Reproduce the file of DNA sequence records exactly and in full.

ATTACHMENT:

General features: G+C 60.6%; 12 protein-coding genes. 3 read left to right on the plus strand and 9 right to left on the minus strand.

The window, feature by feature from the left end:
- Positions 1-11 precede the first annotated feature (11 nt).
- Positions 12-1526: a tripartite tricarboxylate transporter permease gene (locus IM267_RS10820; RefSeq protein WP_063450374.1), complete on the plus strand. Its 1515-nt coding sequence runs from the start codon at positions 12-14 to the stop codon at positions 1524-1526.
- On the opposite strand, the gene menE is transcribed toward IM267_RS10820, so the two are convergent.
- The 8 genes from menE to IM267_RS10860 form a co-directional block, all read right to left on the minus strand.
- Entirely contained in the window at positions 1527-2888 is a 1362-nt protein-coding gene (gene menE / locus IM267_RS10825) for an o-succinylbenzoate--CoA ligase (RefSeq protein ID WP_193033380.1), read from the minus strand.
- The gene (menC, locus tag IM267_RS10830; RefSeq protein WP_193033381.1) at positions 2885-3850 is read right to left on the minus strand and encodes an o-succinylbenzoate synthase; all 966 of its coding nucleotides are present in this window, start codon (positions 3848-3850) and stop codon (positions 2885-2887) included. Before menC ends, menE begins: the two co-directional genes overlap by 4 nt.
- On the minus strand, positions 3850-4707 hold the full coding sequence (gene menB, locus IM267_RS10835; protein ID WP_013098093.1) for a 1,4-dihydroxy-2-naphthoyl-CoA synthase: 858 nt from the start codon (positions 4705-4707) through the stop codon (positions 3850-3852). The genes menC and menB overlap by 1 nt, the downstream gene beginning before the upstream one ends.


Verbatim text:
General features: G+C 60.6%; 12 protein-coding genes. 3 read left to right on the plus strand and 9 right to left on the minus strand.

The window, feature by feature from the left end:
- Positions 1-11 precede the first annotated feature (11 nt).
- Positions 12-1526: a tripartite tricarboxylate transporter permease gene (locus IM267_RS10820; RefSeq protein WP_063450374.1), complete on the plus strand. Its 1515-nt coding sequence runs from the start codon at positions 12-14 to the stop codon at positions 1524-1526.
- On the opposite strand, the gene menE is transcribed toward IM267_RS10820, so the two are convergent.
- The 8 genes from menE to IM267_RS10860 form a co-directional block, all read right to left on the minus strand.
- Entirely contained in the window at positions 1527-2888 is a 1362-nt protein-coding gene (gene menE / locus IM267_RS10825) for an o-succinylbenzoate--CoA ligase (RefSeq protein ID WP_193033380.1), read from the minus strand.
- The gene (menC, locus tag IM267_RS10830; RefSeq protein WP_193033381.1) at positions 2885-3850 is read right to left on the minus strand and encodes an o-succinylbenzoate synthase; all 966 of its coding nucleotides are present in this window, start codon (positions 3848-3850) and stop codon (positions 2885-2887) included. Before menC ends, menE begins: the two co-directional genes overlap by 4 nt.
- On the minus strand, positions 3850-4707 hold the full coding sequence (gene menB, locus IM267_RS10835; protein ID WP_013098093.1) for a 1,4-dihydroxy-2-naphthoyl-CoA synthase: 858 nt from the start codon (positions 4705-4707) through the stop codon (positions 3850-3852). The genes menC and menB overlap by 1 nt, the downstream gene beginning before the upstream one ends.